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The Round Table was the product of two people: Cecil Rhodes (1853-1902)
and Lord Alfred Milner (1854-1925).

This was not to be a living partnership, given Rhodes’s untimely death
well before the Round Table was founded and their limited contacts while
he was alive, but more of a posthumous association in which Milner sought
to realize Rhodes’s dream of a unified British Empire. As prominent Round
Table member Leopold Amery (1873-1955) later observed,

"If the vision was Rhodes’, it was Milner who over some twenty years laid
securely the foundations of a system whose power...throughout the English-
speaking world...would be difficult to exaggerate".

While his claims of the Round Table’s power can be forgiven as wishful
thinking, Amery by no means overstates the importance of Rhodes and Milner.

Cecil Rhodes is better known as the founder and primary owner of the famous
diamond company, De Beers; as creator of the colonies of Northern and
Southern Rhodesia (now Zambia and Zimbabwe); and as Prime Minister of the
Cape Colony from 1890 to 1896.

Compelled by a life-threatening heart condition to leave Britain, Rhodes
had travelled in the 1870s to southern Africa where he made his fortune in
the diamond-mining boom in the Kimberley region. It was there that Rhodes
first demonstrated his desire for centralized control.

In 1888 Rhodes realized his vision, collaborating with share dealer Alfred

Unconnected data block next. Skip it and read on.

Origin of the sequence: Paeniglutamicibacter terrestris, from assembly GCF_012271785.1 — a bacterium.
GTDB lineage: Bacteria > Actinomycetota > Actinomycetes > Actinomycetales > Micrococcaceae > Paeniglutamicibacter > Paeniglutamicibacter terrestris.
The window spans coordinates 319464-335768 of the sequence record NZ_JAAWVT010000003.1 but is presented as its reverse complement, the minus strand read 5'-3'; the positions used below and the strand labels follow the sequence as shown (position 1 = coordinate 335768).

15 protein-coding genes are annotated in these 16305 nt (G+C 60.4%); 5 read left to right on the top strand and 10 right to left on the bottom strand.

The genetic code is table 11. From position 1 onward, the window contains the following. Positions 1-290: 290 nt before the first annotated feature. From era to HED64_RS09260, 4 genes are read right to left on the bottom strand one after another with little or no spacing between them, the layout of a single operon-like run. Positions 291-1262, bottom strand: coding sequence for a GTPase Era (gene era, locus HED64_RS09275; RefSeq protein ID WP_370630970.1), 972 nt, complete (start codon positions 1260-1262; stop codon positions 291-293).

Beit and the London bankers Nathaniel M. Rothschild and Sons to buy out
rival mining companies throughout the Kimberley region. The product of this
collusion was a single diamond mining company, De Beers Consolidated Mines.
rans-African railway stretching from the Cape to Cairo, were for him
personally costly and conspicuous failures.

Rhodes was using the plans of others to fulfill his broader vision. As one
historian observed:

"Rhodes was not a thinker; he was doer. He appropriated the ideas of others
rather than conceiving ideas himself."

Significantly, the only exception to this rule was his most ambitious grand
design of all: imperial federation.

This is not an accepted fact in most accounts, including in Quigley’s book
where the famous British artist John Ruskin is cited as the sole source of
Rhodes’s enthusiasm for imperial federation. Rhodes is said to have attended
the inaugural lecture given at Oxford in 1870 by Ruskin, then Professor of
Fine Arts, and to have been so inspired that he kept a copy of the lecture
with him for the next 30 years, regarding it as "one of his greatest
possessions" (Quigley).

The problem with this version of events is that Rhodes did not attend Oxford
until September 1873, thus obviously missing Ruskin’s lecture; more importantly,
as Rotberg notes, there is "absolutely no evidence...that Rhodes was ever
affected by Ruskin’s popularity and the cult which helped spread his message
of light, right and duty".

There are certainly good grounds for supposing that Rhodes would have agreed
with most of Ruskin’s message that Britain’s destiny, "the highest ever set
before a nation", was to make it "for all the world a source of light" by
founding colonies "as far and as fast as she is able to".18 There is, however,
no single source of inspiration for Rhodes’s dream of unifying the British

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Cecil RhodesKarl Mollisonchannelinghealing

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